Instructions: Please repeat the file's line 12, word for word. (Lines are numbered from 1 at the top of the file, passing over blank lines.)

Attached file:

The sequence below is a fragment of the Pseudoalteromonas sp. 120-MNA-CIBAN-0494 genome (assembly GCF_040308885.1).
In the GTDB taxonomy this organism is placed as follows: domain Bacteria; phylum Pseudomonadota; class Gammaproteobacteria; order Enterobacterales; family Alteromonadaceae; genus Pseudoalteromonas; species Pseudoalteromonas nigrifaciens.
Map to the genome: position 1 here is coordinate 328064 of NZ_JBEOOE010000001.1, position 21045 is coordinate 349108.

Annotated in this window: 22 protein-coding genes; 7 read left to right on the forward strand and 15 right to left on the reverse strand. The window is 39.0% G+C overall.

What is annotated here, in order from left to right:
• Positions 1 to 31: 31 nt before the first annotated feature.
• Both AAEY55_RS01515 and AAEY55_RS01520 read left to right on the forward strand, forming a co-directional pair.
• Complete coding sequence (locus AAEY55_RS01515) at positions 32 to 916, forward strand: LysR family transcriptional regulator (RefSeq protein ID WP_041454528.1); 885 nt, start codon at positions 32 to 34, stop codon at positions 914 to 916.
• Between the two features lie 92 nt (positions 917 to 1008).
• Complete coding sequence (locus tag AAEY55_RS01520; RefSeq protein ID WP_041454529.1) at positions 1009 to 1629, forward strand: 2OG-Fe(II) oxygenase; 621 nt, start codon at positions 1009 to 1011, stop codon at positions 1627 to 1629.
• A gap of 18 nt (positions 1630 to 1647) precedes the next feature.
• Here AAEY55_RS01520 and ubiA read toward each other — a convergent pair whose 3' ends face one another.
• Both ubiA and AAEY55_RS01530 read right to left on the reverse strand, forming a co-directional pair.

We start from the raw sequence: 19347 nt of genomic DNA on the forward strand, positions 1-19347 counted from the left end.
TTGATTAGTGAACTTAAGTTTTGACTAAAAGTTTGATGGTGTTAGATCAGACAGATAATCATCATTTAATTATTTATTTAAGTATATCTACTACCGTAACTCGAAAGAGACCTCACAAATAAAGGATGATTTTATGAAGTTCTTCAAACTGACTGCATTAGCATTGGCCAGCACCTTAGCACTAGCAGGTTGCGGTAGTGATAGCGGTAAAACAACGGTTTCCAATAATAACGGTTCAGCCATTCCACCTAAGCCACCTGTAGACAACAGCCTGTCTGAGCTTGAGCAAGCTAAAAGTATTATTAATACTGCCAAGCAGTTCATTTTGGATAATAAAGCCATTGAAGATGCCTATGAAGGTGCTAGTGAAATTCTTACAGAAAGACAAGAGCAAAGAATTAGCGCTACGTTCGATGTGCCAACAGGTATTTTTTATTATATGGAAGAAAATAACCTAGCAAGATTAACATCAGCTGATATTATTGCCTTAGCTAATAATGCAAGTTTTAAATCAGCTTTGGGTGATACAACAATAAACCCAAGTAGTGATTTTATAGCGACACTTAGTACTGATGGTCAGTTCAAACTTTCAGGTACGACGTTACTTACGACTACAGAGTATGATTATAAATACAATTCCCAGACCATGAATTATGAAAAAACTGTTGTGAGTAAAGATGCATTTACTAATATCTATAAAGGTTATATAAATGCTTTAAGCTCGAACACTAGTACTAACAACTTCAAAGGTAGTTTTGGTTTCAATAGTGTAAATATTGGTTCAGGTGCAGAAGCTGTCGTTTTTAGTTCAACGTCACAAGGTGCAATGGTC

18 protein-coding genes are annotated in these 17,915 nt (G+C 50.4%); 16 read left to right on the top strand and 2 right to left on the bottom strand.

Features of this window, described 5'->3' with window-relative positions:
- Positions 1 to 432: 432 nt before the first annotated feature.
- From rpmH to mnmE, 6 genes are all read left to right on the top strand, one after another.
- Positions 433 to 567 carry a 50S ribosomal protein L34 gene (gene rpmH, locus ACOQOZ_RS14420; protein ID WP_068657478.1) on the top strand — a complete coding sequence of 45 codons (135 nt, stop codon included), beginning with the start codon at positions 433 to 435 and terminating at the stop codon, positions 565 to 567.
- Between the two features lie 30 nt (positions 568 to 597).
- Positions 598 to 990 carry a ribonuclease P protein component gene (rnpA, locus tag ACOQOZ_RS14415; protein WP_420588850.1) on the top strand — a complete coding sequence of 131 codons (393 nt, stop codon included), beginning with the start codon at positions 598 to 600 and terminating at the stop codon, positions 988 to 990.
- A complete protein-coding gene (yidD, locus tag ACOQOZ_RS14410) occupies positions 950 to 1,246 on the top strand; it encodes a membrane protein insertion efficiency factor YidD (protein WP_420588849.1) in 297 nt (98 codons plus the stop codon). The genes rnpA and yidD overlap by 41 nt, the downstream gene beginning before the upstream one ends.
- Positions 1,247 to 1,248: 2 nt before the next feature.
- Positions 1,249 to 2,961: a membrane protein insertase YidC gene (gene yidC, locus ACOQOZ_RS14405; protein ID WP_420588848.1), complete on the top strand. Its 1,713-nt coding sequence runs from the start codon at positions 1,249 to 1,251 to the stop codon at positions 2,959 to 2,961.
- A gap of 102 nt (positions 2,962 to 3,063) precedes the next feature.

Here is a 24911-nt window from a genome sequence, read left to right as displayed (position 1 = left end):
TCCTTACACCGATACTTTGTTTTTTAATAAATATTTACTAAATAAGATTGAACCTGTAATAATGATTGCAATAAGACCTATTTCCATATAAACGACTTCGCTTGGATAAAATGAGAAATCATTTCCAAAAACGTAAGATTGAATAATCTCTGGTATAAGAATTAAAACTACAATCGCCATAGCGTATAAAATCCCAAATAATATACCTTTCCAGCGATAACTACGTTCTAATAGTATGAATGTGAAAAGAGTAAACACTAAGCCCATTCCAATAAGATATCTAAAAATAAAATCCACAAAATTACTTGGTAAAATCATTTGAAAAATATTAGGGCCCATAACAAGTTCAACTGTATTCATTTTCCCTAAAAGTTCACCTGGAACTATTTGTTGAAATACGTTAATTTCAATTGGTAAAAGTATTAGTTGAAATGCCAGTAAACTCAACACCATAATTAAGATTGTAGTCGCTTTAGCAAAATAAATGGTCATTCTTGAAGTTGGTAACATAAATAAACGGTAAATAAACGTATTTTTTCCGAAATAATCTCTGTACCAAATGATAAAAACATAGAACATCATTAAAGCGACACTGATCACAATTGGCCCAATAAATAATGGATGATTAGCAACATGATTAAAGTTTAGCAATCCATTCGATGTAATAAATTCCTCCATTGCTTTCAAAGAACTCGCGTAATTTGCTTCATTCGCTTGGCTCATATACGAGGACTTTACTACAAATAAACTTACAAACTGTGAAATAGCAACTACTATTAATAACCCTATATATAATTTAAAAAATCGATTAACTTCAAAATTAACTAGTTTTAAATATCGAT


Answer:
• Here AAEY55_RS01520 and ubiA read toward each other — a convergent pair whose 3' ends face one another.